Jong Beom Park-The $28 Trillion Per Year Woman: Benefits of Full Participation of Women in the World Economy

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I am delighted to host another student guest post, this time by Jong Beom Park. This is the 8th student guest post of this semester. You can see all the student guest posts from my “Monetary and Financial Theory” class at this link.

Gender inequality is most often thought more of as a social phenomenon. However, The McKinsey Global Institute, in its September report, has conducted a gender equality assumption study in which a mouth-dropping number was concluded as the potential economic implications of gender inequality: by promoting and achieving gender equality, global GDP could potentially increase by $28 trillion in 2025. It turns out that the economic loss, arising from gender inequality, is enormous.

Here is a figure taken from the McKinsey’s full report:

The research selected women in 95 countries, which together account for 37 percent of global GDP, for this analysis. The last category of the figure above, full-potential GDP, is a prediction that assumes work participation, in terms of labor-force participation rate, of men and women in chosen countries as equal. First, the study looks at the “best-in-region” scenario, which assumes that all countries achieve the same level of gender parity as best-performing countries in their respective continents. For example, India, one of the poorest performing countries in terms of gender equality, is performing well below its fellow countries in South Asia, and this scenario assumes that India is at the same level as other South Asian countries. And then, other potential GDP measures were calculated, taking economic drivers, such as gender wage gap and work hours, into account. Adding all these numbers results in an enormous increase, $28 trillion, in potential GDP by 2025.

So, how exactly was $28 trillion calculated? In this number, all unwaged work, such as housework, and lower-waged work taken by women were replaced by higher-wage work to be equal to those of men, thereby boosting the potential GDP. This means that women working in unpaid jobs, which is more prevalent in developing economies, were included in calculating labor participation rate until the figure was identical for men and women. In order to calculate the economic costs of gender inequality, McKinsey has created its own Gender Parity Score (GPS) of over 90% of men and women around the world and compared which region or country performed well in relative to others (the strongest scoring region is North America and Oceania at 0.74). It is clearly stated in the study that rich economies, though far from perfect, performed significantly better than developing and poor economies, which can then be concluded as the presence of a strong correlation between gender equality and economic performance. And then, calculating the productions from newly-assumed jobs taken by women in the study, new potential GDP was forecasted, resulting in $28 trillion at full potential and $12 trillion in the “best-in-region” scenario.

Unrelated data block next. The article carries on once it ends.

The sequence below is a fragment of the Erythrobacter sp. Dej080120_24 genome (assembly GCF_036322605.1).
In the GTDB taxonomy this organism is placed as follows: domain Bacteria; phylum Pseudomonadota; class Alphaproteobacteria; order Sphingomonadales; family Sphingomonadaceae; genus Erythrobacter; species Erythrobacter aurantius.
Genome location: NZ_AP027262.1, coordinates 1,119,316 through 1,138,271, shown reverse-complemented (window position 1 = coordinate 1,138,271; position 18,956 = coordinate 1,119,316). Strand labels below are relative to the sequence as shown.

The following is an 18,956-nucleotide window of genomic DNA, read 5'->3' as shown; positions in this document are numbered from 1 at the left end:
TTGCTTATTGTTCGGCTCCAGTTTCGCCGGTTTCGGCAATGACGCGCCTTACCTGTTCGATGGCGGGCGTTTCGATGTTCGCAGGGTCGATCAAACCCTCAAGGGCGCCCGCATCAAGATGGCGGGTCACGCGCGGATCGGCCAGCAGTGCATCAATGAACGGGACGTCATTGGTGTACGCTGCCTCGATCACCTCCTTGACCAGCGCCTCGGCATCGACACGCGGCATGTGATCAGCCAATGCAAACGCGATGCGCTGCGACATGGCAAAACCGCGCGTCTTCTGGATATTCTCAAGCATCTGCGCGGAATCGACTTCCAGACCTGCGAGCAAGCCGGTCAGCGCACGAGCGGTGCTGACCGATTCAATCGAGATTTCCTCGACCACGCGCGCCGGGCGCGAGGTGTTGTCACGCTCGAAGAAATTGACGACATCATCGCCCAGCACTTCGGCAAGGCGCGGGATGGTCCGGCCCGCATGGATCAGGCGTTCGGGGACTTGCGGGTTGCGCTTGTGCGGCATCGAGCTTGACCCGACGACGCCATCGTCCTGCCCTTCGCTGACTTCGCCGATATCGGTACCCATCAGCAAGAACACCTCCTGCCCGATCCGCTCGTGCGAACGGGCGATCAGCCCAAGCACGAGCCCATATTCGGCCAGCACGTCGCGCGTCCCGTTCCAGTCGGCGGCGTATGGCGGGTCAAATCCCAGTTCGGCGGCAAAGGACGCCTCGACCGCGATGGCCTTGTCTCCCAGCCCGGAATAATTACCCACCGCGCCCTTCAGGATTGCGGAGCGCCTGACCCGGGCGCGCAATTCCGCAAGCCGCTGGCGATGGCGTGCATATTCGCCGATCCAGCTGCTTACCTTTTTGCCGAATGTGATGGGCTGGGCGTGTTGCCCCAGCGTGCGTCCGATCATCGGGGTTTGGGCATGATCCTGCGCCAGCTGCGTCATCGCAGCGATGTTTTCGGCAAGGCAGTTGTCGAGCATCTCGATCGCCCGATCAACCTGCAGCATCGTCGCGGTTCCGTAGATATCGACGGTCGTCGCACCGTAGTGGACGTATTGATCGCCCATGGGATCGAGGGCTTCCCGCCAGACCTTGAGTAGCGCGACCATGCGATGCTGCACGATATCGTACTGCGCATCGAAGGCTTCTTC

On contrary to the result that strong economies show relatively more gender equality, South Korea is an example of an advanced country with deeply-rooted gender discrimination (scoring 0.65 on GPS). Here are some statistics: in the World Economic Forum’s gender gap index, an index measuring gender equality, the 14th largest economy in the world, South Korea is ranked 117th with only 53% of South Korean women currently in the active workforce. South Korea is also rated poorly in other figures, such as gender wage gap. The situation is certainly improving with new measures, such as guaranteeing longer maternity leave. A larger population of highly educated women also contributes to less gender discrimination. South Korea has had a long journey, from the ashes of the Korean War to a today’s high-income developed country. But, with further measures towards gender equality, according to the McKinsey report, could lead South Korea to another “Miracle on the Han River.”

Going back to the McKinsey report, McKinsey offers several measures that can be initiated to improve this global problem, such as favorable laws and financial support. Personally, I believe that the roles of new businesses are extremely important. Gender equality might not be achieved in a short time in businesses that have long history and deep-rooted corporate culture. However, newly-formed firms have opportunities to start anew with gender equality. As more newly-formed businesses, with fair mindsets, enter the market, I believe, it could ultimately lead to a society with no or little gender discrimination.

Maybe, it is time that we start taking gender inequality issues seriously as a remedy for the ailing global economy.